Should you let your kids play Pokemon Go?

Wow, we go away for a few days (vacation!) and the whole world goes crazy over a mobile app.

Yep, we’re talking about Pokemon Go, which Nintendo released for iOS and Google mobile devices over the weekend, and apparently has taken the world by storm.

We’ve seen a lot of crazes come and go, and for a mobile app to become this popular this quickly either says something about Nintendo, the Pokemon game or the fact that we’re all so connected now that news like this amplifies and spreads so much quicker. But that’s a post for another time, perhaps.

What you really want to know is, “Should I let my kids download/play this app?”

At first glance, the app seems harmless – it’s an augmented-reality game that merges the animations of Pokemon with the “real world” – the basic game is telling users to go outside, walk for a bit and then try to “catch” the Pokemon with the app (usually done with the flick of a finger). Anyone who was obsessed with Pokemon as a kid (or if you have Pokemon-obsessed kids now) will likely find this app a cute distraction (or just another app to get hooked on as you try to ‘catch them all’).

But as stories started circulating about the app over the weekend, we started hearing about the owner of a house who kept getting harassed as players treaded on his property looking for a Pokemon “gym” (areas in the game where you can train Pokemon and fight other players) and other funny tales. Then some darker stories appeared – kids getting robbed by others who used the game as a way to lure them into shady areas, or the player who found a dead body while playing. Today, a lot of the stories revolved around the privacy details of what players are giving up in terms of their private information (basically, you give the app access to most, if not all of your Google information if you sign up via Google).

We expect to see a whole lot more of these types of stories as the world takes a step back and goes, “Pokemon Go: Threat or Menace”, which is what the media does when it sees a hot story.

The hype around this game and people’s obsession with it reminded us of a Doctor Who episode (you know, the one where everyone had those cars that ended up being a trap set by the Sontarans), as well as the Star Trek: The Next Generation episode, “The Game”, in which all of the crew were hooked on a game that stimulated the pleasure centers of their brains (everyone got hooked except for Wesley Crusher).

In addition, we’re concerned a little bit about the gameplay, especially one that has players out and about and possibly not paying attention while walking on a sidewalk or dirt path, looking at their phone. The game has a warning screen reminding players to pay attention to their surroundings while playing, but some of the gameplay has some of these Pokemon showing up on roads, or in backyards of people’s homes (if you believe some of the news reports coming out). When I spotted Pikachu, the augmented animation was showing up on a road with traffic whizzing by (see photo above). I think the app tries its best to keep players safe, but GPS and location-based services on smartphones is still not 100% accurate in its placement of where players are and where their phones think they are (for example, it often takes Waze a few minutes to pinpoint my car to get me home every day from work).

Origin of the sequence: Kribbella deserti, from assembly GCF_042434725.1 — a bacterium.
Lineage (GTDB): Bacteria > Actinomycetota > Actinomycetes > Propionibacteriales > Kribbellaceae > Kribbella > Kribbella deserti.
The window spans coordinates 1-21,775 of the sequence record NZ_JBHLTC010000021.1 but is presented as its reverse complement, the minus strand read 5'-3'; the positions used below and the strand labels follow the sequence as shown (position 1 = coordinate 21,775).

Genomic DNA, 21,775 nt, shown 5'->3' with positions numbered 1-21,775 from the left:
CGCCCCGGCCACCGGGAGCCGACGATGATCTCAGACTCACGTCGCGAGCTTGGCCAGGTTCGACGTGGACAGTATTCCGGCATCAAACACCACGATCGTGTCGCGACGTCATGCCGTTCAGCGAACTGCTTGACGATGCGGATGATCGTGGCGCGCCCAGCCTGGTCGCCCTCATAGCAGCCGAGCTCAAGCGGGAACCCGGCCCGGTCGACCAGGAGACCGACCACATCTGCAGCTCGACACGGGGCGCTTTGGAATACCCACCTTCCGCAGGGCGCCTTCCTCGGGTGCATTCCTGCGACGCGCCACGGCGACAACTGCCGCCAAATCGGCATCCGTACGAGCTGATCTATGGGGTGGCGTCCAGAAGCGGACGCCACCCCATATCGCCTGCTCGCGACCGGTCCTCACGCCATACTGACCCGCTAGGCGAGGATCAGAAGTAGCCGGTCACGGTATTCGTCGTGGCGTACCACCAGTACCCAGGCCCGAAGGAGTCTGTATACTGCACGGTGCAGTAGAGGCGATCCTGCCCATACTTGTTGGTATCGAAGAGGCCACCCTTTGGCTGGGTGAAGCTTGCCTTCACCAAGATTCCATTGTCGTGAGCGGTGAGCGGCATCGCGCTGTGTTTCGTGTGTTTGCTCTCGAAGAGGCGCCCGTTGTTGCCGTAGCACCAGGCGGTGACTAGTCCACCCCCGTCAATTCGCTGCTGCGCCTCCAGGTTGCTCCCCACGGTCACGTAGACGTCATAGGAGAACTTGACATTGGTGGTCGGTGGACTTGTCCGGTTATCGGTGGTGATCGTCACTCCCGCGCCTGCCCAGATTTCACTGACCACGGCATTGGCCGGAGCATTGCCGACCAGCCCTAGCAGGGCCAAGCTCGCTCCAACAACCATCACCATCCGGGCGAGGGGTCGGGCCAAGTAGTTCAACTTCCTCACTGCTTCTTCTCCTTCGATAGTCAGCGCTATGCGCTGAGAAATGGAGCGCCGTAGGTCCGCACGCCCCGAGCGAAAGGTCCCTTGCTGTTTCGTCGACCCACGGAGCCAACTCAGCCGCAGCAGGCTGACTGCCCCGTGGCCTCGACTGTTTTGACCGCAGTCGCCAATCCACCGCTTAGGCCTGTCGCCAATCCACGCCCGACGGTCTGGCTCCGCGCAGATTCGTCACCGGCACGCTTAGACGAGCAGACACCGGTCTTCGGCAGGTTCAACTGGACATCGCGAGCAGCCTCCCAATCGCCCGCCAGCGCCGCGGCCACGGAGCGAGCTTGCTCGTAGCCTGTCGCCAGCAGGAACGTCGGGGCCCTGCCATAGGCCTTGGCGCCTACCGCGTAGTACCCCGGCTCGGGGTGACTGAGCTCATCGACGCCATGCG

As a geek parent, we like the idea of the app, especially one that parents can play along with their kids as they go outside and walk around in an attempt to collect more Pokemon. It sure beats everyone just sitting around their living room trying to collect more characters in Crossy Road. But as tech geeks, we are concerned about the app developer getting a whole ton of information about players, including access to the camera and location information (we’re not at that trust level yet with the developer), especially information about kids if they’re using the app.

If you can still control what your kids download on their devices, we’d recommend a “wait-and-see” strategy. Monitor the news over the next few days to see what the developer says about the privacy details of the game and what they will / won’t do with it. You can tell that they over-reached if they change their policy or allow for other login access methods other than Google (there is a “Pokemon account” method but we think most people will login via Google).

UPDATE: Niantic, the developer behind the game, has acknowledged that the Google full access was a bug, and has issued a fix/update to the situation. The folks at 9 to 5 Mac have offered a cool way to update your Google settings if you’ve already downloaded the game previous to the fix – check it out here.

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